Rick's column began:The first battle in the renewed war against terrorism wasn't waged in Fallujah or Kandahar or Tikrit. It was held 32,000 feet above Pittsburgh, on Sept. 11, 2001.
And it wasn't soldiers who led the battle.
It was four athletes, pushing a food cart.
This morning at our 6 AM workout, I took time in the middle of the workout to talk about September 11 with our team. One of my biggest fears with this generation as that they live so much in the moment -- they don't take the time to study history -- to learn from history.
We talked about the great joy of being able to get up and condition this morning. We talked about the freedoms we have because of the sacrifice of so many that we've never met. And we talked about the importance of this day. Not because it's September 11 -- but because it's today. Nothing is promised.
We talked about how can we be the least bit upset about running in the morning. How does that compare to the discomfort that fireman faced running up the stairs of the towers.
And we talked about just what we want to accomplish through athletic competition. It's not about winning our opening game of the season or even striving to win the last game of the season to claim a championship.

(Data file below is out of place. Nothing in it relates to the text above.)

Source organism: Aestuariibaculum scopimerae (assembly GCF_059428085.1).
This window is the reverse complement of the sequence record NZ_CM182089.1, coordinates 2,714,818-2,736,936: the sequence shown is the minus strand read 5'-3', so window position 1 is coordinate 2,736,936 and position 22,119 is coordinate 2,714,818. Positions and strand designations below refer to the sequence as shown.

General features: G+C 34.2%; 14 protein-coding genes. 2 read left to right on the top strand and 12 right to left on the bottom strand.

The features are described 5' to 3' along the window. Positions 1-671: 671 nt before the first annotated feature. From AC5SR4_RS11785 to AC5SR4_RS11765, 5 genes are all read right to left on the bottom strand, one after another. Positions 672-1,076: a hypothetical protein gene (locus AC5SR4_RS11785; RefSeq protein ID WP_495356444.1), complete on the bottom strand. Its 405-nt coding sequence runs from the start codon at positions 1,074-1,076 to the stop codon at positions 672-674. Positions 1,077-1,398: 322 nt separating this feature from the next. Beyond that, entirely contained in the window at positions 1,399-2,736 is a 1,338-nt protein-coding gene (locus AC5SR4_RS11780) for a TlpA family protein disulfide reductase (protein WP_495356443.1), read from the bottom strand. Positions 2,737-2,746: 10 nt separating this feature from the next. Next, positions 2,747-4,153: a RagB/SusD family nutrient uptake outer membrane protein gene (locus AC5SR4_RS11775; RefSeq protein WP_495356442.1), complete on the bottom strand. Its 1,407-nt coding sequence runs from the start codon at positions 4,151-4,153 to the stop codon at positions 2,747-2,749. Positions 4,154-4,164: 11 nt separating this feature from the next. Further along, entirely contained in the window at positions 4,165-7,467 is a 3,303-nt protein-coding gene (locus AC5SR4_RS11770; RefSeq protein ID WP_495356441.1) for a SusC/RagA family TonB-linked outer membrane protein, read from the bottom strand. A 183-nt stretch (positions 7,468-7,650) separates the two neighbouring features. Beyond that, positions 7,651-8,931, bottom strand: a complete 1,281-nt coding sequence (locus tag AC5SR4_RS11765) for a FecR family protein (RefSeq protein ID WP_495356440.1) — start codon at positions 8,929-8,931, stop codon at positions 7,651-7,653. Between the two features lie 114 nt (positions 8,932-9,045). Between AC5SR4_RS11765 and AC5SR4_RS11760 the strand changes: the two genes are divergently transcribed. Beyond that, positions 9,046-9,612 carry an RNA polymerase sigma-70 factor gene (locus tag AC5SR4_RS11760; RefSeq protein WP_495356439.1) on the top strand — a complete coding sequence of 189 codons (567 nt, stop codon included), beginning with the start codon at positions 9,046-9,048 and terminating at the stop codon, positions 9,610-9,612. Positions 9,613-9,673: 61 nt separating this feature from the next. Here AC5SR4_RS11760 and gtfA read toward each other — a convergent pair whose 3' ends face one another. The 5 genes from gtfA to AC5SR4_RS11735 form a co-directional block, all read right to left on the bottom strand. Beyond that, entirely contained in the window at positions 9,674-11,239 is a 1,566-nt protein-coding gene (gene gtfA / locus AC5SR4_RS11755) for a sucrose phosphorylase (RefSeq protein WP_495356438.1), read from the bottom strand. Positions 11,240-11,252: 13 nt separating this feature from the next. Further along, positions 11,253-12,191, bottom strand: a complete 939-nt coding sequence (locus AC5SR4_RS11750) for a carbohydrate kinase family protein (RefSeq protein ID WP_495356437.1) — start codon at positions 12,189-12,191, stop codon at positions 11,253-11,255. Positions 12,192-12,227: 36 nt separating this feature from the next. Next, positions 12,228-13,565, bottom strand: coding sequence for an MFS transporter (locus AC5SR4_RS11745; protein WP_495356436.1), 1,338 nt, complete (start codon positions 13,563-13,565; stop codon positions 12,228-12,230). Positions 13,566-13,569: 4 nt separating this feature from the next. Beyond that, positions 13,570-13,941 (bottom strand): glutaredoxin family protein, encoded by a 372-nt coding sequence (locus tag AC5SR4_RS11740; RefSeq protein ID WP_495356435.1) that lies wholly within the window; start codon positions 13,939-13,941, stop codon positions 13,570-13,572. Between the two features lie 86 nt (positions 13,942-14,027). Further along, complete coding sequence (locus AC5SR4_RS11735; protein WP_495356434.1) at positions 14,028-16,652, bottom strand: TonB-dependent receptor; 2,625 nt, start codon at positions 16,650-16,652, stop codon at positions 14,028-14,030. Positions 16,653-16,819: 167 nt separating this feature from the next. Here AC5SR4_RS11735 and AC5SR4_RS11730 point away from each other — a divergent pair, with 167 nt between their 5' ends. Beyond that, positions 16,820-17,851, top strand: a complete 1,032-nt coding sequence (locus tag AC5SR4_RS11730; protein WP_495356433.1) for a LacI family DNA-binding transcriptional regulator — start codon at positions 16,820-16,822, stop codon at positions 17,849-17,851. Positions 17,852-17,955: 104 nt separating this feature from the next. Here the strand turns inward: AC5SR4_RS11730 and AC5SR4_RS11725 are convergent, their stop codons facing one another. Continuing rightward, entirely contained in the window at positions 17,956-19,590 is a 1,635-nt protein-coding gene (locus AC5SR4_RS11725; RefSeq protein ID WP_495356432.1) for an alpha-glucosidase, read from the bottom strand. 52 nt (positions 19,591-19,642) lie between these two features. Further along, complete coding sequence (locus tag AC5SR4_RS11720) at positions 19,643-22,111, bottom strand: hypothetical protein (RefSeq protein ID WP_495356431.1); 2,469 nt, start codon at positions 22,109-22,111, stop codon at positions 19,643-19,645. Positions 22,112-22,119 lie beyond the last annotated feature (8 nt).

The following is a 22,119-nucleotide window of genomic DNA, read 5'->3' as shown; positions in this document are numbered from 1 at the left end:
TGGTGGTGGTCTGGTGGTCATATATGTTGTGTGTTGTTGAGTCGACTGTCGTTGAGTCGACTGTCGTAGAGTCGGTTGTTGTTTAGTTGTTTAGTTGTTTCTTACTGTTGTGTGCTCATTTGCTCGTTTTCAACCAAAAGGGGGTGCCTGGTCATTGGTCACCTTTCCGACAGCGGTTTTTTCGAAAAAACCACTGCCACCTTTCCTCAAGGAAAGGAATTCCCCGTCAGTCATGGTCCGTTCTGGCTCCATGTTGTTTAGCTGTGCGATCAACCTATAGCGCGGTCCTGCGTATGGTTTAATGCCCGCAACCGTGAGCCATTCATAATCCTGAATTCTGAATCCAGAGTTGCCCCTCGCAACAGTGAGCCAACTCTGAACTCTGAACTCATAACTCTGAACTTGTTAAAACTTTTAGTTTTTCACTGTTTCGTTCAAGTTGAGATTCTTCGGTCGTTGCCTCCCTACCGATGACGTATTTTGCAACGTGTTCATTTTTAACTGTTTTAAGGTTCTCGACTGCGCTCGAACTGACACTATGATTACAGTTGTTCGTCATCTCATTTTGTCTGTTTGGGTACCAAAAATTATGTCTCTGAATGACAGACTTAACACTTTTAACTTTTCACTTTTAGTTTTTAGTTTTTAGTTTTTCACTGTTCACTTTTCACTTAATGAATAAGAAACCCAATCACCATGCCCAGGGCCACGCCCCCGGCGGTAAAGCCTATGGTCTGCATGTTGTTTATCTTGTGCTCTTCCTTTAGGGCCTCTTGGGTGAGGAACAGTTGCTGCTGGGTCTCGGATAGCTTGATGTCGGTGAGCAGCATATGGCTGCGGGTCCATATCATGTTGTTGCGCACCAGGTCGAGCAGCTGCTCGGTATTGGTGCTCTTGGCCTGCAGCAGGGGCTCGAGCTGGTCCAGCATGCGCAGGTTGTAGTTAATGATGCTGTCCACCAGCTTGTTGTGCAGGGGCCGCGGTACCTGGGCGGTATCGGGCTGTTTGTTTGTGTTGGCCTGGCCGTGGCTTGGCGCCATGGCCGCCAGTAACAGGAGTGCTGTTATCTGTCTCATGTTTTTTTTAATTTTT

It's about life lessons. Rising early to drive them pass a level of comfort through conditioning isn't just about getting them ready to play 40 minutes -- it's about preparing them to work through discomfort 5 years from now...10 years from now...40 years from now.
Some line drills this morning will pale in comparison to some of life's challenges that they will face later.
But it's what makes athletics great -- the lessons of hard work, sacrifice, team work...it is what helped Todd Beamer (former shortstop at Wheaton College), Jeremy Glick (NCAA Judo Champion), Mark Bingham (National Rugby Champion), and Tom Burnett (outstanding high school quarterback) storm the cockpit on Flight 93 and stop it from continuing it's path to Washington, DC.
Talking about putting the team above self. On that day, WE were ALL on their team -- and they thought about US! As Burnett told his wife via phone on Flight 93: "I know we're going to die. Some of us are going to do something about it."
Reilly also writes of those families left behind:
Many of the families of the Flight 93 victims have stayed close. So close, in fact, 24 of them will run in the New York City Marathon in November as a team, led by the sister, Kiki, of one of the slain pilots, Leroy Homer, a former high school track star.
You might recognize them. They'll probably be wearing T-shirts that read: They didn't quit. Neither will we.
Reilly's column is one of his very best -- you can read it in it's entirety here.